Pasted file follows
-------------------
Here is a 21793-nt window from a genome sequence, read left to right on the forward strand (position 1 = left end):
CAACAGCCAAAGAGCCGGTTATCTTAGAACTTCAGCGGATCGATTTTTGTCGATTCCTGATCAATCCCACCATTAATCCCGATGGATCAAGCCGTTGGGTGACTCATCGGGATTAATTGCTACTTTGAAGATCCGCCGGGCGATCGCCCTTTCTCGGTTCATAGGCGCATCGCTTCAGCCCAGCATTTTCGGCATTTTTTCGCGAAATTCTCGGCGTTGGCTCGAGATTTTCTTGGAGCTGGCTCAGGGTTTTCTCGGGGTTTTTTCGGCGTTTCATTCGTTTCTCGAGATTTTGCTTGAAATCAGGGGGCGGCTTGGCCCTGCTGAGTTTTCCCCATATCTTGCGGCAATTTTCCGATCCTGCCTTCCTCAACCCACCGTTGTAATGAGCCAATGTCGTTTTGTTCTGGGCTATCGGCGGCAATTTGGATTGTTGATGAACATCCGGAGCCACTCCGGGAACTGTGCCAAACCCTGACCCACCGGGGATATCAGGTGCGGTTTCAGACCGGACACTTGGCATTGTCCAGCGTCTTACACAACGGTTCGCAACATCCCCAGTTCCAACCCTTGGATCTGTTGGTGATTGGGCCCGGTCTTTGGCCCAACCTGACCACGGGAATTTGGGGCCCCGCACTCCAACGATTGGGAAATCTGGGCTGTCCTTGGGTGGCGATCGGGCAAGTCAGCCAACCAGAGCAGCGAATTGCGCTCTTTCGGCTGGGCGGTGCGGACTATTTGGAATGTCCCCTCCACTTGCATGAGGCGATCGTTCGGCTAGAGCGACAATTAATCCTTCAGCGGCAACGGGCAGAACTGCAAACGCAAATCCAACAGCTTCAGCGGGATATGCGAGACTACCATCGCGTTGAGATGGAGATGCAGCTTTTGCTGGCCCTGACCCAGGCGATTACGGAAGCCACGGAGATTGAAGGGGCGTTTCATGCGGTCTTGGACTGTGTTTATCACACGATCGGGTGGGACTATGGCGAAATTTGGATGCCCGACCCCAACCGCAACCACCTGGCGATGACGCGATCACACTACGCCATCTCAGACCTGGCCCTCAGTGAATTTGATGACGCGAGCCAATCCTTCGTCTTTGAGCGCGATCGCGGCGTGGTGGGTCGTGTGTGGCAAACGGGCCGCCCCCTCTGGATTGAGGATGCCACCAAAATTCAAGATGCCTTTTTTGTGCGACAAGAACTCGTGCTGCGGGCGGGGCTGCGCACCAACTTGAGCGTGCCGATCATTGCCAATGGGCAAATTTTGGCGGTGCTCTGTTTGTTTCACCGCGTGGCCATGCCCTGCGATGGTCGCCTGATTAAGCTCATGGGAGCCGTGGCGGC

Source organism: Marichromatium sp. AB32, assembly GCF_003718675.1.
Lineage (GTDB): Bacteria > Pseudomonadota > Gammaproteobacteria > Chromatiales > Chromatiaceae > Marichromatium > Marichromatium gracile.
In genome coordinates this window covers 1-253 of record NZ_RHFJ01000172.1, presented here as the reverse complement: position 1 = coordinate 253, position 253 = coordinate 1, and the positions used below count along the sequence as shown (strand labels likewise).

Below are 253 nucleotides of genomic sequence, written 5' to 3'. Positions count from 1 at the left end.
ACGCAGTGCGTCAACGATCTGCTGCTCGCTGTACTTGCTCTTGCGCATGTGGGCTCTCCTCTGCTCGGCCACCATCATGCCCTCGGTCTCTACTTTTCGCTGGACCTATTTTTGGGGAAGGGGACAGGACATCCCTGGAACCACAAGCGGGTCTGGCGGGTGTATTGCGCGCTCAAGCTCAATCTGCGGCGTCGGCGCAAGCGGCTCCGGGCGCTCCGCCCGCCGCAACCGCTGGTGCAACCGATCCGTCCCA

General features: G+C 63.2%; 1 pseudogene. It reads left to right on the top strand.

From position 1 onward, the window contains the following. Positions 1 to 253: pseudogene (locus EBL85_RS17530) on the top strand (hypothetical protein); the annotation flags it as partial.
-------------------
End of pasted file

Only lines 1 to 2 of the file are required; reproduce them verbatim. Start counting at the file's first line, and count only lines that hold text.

Here is a 21793-nt window from a genome sequence, read left to right on the forward strand (position 1 = left end):
CAACAGCCAAAGAGCCGGTTATCTTAGAACTTCAGCGGATCGATTTTTGTCGATTCCTGATCAATCCCACCATTAATCCCGATGGATCAAGCCGTTGGGTGACTCATCGGGATTAATTGCTACTTTGAAGATCCGCCGGGCGATCGCCCTTTCTCGGTTCATAGGCGCATCGCTTCAGCCCAGCATTTTCGGCATTTTTTCGCGAAATTCTCGGCGTTGGCTCGAGATTTTCTTGGAGCTGGCTCAGGGTTTTCTCGGGGTTTTTTCGGCGTTTCATTCGTTTCTCGAGATTTTGCTTGAAATCAGGGGGCGGCTTGGCCCTGCTGAGTTTTCCCCATATCTTGCGGCAATTTTCCGATCCTGCCTTCCTCAACCCACCGTTGTAATGAGCCAATGTCGTTTTGTTCTGGGCTATCGGCGGCAATTTGGATTGTTGATGAACATCCGGAGCCACTCCGGGAACTGTGCCAAACCCTGACCCACCGGGGATATCAGGTGCGGTTTCAGACCGGACACTTGGCATTGTCCAGCGTCTTACACAACGGTTCGCAACATCCCCAGTTCCAACCCTTGGATCTGTTGGTGATTGGGCCCGGTCTTTGGCCCAACCTGACCACGGGAATTTGGGGCCCCGCACTCCAACGATTGGGAAATCTGGGCTGTCCTTGGGTGGCGATCGGGCAAGTCAGCCAACCAGAGCAGCGAATTGCGCTCTTTCGGCTGGGCGGTGCGGACTATTTGGAATGTCCCCTCCACTTGCATGAGGCGATCGTTCGGCTAGAGCGACAATTAATCCTTCAGCGGCAACGGGCAGAACTGCAAACGCAAATCCAACAGCTTCAGCGGGATATGCGAGACTACCATCGCGTTGAGATGGAGATGCAGCTTTTGCTGGCCCTGACCCAGGCGATTACGGAAGCCACGGAGATTGAAGGGGCGTTTCATGCGGTCTTGGACTGTGTTTATCACACGATCGGGTGGGACTATGGCGAAATTTGGATGCCCGACCCCAACCGCAACCACCTGGCGATGACGCGATCACACTACGCCATCTCAGACCTGGCCCTCAGTGAATTTGATGACGCGAGCCAATCCTTCGTCTTTGAGCGCGATCGCGGCGTGGTGGGTCGTGTGTGGCAAACGGGCCGCCCCCTCTGGATTGAGGATGCCACCAAAATTCAAGATGCCTTTTTTGTGCGACAAGAACTCGTGCTGCGGGCGGGGCTGCGCACCAACTTGAGCGTGCCGATCATTGCCAATGGGCAAATTTTGGCGGTGCTCTGTTTGTTTCACCGCGTGGCCATGCCCTGCGATGGTCGCCTGATTAAGCTCATGGGAGCCGTGGCGGC